U.S. Energy News

Are local governments ready for more solar?

SOLAR: Utilities and developers are preparing to build thousands of megawatts of solar across Michigan, but most communities don’t have local policies to govern the land-use impacts, researchers find. (Energy News Network)

Oregon Democrats abruptly adjourn the state legislature for the year, 11 days after Republicans walked out over a contentious cap-and-trade bill. (Oregonian)
Virginia’s House barely passes the Clean Economy Act, an omnibus energy bill to get the state to zero carbon emissions by 2050. (WVTF) 

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The Texas grid manager says the state is expected to use record amounts of electricity this summer, but the grid should be able to handle the peak load because of new wind and solar generation. (Austin American-Statesman)
Upper Midwest utilities predict major grid and transmission investments will be needed in the coming decades to maintain reliability as coal plants close and more renewables come online. (Star Tribune)

EFFICIENCY: A Connecticut bill backed by regulators and environmental groups would require homeowners and property managers to disclose energy costs when selling a residence. (Energy News Network)

• Orsted could remain the unchallenged offshore wind leader for several years in part due to its project queue of 2.9 GW in the Northeast. (Greentech Media)
• An unexpected federal delay of a Massachusetts project last year prompts a lobbying blitz by the offshore wind industry. (E&E News, subscription)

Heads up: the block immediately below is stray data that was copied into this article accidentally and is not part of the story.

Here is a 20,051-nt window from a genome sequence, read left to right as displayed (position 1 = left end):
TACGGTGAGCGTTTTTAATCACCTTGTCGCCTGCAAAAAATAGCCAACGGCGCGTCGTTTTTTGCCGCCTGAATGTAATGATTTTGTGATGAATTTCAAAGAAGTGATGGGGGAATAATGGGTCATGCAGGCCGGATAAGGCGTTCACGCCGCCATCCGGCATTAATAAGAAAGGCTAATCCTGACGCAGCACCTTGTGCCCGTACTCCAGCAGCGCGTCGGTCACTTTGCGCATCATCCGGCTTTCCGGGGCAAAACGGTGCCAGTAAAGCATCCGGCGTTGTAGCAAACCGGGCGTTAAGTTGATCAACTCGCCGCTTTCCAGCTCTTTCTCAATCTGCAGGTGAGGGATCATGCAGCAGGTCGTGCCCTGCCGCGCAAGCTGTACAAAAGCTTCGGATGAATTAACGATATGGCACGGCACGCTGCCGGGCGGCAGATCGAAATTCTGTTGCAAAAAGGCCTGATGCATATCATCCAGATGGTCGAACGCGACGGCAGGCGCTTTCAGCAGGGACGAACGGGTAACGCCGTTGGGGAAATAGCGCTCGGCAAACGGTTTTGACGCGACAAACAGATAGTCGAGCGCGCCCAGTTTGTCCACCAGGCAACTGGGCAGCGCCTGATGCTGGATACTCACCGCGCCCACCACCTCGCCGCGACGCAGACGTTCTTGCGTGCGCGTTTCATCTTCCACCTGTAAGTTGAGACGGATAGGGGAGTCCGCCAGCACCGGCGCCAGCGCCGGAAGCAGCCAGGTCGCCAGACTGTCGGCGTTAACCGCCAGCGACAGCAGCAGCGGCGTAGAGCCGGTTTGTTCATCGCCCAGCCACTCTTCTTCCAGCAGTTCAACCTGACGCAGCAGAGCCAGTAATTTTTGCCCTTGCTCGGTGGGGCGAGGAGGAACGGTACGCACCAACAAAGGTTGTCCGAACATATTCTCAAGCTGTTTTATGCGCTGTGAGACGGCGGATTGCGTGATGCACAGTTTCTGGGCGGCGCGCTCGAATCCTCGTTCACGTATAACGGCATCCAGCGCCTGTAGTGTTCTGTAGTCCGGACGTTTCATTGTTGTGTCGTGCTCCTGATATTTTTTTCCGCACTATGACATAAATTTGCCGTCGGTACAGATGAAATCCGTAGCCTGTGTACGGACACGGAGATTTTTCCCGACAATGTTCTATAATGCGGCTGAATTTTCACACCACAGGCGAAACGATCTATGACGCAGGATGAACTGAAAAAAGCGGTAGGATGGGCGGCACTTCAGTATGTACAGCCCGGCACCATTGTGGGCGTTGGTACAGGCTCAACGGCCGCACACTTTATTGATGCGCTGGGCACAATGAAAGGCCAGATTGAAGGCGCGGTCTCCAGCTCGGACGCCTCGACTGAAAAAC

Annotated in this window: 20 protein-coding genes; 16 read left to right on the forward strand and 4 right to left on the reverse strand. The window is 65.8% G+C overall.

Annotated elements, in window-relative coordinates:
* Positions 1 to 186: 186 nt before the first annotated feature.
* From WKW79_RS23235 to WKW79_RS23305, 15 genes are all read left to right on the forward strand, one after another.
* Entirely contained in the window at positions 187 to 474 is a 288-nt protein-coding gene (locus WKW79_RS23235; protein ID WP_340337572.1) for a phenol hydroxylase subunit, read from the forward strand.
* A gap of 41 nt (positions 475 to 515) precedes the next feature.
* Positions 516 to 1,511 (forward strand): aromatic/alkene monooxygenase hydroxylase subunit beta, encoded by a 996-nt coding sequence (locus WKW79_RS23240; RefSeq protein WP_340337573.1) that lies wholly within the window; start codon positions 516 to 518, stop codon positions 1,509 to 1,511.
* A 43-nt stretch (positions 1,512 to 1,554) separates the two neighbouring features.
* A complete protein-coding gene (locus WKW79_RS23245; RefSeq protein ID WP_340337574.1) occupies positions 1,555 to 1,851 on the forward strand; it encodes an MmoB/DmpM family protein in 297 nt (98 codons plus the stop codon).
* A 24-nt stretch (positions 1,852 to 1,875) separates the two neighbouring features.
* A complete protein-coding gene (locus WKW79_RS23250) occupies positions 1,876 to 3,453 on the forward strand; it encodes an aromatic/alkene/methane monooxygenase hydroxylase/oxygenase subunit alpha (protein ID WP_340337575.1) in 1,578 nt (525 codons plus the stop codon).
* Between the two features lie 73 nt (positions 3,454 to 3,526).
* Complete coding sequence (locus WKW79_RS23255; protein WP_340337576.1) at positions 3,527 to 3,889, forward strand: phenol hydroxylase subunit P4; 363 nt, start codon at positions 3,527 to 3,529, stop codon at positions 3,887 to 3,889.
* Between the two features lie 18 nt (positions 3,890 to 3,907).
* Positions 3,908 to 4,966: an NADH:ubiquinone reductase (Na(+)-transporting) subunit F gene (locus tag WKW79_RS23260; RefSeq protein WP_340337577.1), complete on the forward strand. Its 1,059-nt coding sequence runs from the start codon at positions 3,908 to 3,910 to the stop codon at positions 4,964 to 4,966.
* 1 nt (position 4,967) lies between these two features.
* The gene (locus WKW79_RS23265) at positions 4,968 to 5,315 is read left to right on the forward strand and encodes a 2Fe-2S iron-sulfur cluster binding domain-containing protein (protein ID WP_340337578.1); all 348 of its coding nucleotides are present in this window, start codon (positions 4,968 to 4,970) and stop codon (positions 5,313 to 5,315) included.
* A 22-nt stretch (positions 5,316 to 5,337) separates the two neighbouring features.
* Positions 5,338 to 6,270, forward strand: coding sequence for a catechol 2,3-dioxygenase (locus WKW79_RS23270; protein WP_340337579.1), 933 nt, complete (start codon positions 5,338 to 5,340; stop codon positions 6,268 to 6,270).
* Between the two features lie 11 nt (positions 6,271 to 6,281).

STORAGE: Energy storage in New York has grown even faster than state officials anticipated when an incentive program was launched two years ago, with the interconnection queue growing from 100 to 1,000 MW. (Greentech Media)

HYDROPOWER: Critics say some of a proposed California hydro plant’s facilities would flood scenic canyons, interrupting free-flowing stretches of river and harming fish and wildlife. (Los Angeles Times)

U.S. oil and gas companies continue to boast about booming production as European rivals increasingly tout transitions to cleaner energy. (Reuters)
An “instant demand shock” caused by coronavirus-related precautions has caused the biggest ever drop in global oil demand. (Earther)
U.S. natural gas companies are scaling up programs to capture, cleanup and sell methane from hog manure and sewage plants. (E&E News)
A decision by Texas prosecutors to downgrade charges against oil and gas protestors defers a potential debate over a controversial new anti-pipeline protest law. (InsideClimate News)

Documents show Jim Beam bourbon asked a Kentucky utility to supply more natural gas but didn’t want to pay for a new gas pipeline; a year later, the utility asked regulators for ratepayers to bear the costs. (WFPL)
• President Trump says his administration will continue to fight New York’s effort to block natural gas pipelines that would connect Pennsylvania to New England. (Times Herald-Record)

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Tennessee lawmakers write to President Trump urging him not to sell the TVA’s transmission assets to help pay federal debt. (Chattanooga Times Free Press)
Activists accuse a Maine utility of intimidation after learning it hired a private investigator to follow a transmission line opponent. (Portland Press Herald)

• A group helps residents in a rural Minnesota county discuss approaches to wind energy development to “shape energy policy and action.” (Daily Yonder)
A California environmental justice advocate says natural gas endangers working families and the environment. (San Francisco Chronicle)

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